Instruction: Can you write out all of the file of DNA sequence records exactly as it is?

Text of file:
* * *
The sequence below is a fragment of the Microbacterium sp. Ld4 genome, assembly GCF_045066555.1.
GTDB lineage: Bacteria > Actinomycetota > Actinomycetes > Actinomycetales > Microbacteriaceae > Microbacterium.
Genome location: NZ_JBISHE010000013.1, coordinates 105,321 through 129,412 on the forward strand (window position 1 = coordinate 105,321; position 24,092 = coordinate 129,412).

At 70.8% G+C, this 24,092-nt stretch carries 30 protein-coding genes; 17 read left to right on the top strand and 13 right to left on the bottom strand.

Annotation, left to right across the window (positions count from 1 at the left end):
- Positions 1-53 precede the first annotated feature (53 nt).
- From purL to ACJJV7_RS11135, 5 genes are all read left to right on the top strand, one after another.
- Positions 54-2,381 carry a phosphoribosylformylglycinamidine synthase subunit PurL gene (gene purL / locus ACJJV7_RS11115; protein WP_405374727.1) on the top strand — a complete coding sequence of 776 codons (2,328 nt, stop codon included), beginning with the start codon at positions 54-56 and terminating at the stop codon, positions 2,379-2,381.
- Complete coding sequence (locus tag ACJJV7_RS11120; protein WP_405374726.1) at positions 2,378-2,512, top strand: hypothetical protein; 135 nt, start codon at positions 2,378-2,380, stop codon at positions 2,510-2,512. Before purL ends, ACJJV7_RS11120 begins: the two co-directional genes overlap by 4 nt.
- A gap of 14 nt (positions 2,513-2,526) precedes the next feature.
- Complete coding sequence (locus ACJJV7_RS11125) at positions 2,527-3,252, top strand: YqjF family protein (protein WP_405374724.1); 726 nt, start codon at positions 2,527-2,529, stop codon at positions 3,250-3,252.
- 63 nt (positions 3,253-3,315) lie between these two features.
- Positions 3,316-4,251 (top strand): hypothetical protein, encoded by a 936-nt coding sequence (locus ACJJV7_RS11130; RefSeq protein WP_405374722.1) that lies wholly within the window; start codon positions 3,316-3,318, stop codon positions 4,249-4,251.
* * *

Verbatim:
The sequence below is a fragment of the Microbacterium sp. Ld4 genome, assembly GCF_045066555.1.
GTDB lineage: Bacteria > Actinomycetota > Actinomycetes > Actinomycetales > Microbacteriaceae > Microbacterium.
Genome location: NZ_JBISHE010000013.1, coordinates 105,321 through 129,412 on the forward strand (window position 1 = coordinate 105,321; position 24,092 = coordinate 129,412).

At 70.8% G+C, this 24,092-nt stretch carries 30 protein-coding genes; 17 read left to right on the top strand and 13 right to left on the bottom strand.

Annotation, left to right across the window (positions count from 1 at the left end):
- Positions 1-53 precede the first annotated feature (53 nt).
- From purL to ACJJV7_RS11135, 5 genes are all read left to right on the top strand, one after another.
- Positions 54-2,381 carry a phosphoribosylformylglycinamidine synthase subunit PurL gene (gene purL / locus ACJJV7_RS11115; protein WP_405374727.1) on the top strand — a complete coding sequence of 776 codons (2,328 nt, stop codon included), beginning with the start codon at positions 54-56 and terminating at the stop codon, positions 2,379-2,381.
- Complete coding sequence (locus tag ACJJV7_RS11120; protein WP_405374726.1) at positions 2,378-2,512, top strand: hypothetical protein; 135 nt, start codon at positions 2,378-2,380, stop codon at positions 2,510-2,512. Before purL ends, ACJJV7_RS11120 begins: the two co-directional genes overlap by 4 nt.
- A gap of 14 nt (positions 2,513-2,526) precedes the next feature.
- Complete coding sequence (locus ACJJV7_RS11125) at positions 2,527-3,252, top strand: YqjF family protein (protein WP_405374724.1); 726 nt, start codon at positions 2,527-2,529, stop codon at positions 3,250-3,252.
- 63 nt (positions 3,253-3,315) lie between these two features.
- Positions 3,316-4,251 (top strand): hypothetical protein, encoded by a 936-nt coding sequence (locus ACJJV7_RS11130; RefSeq protein WP_405374722.1) that lies wholly within the window; start codon positions 3,316-3,318, stop codon positions 4,249-4,251.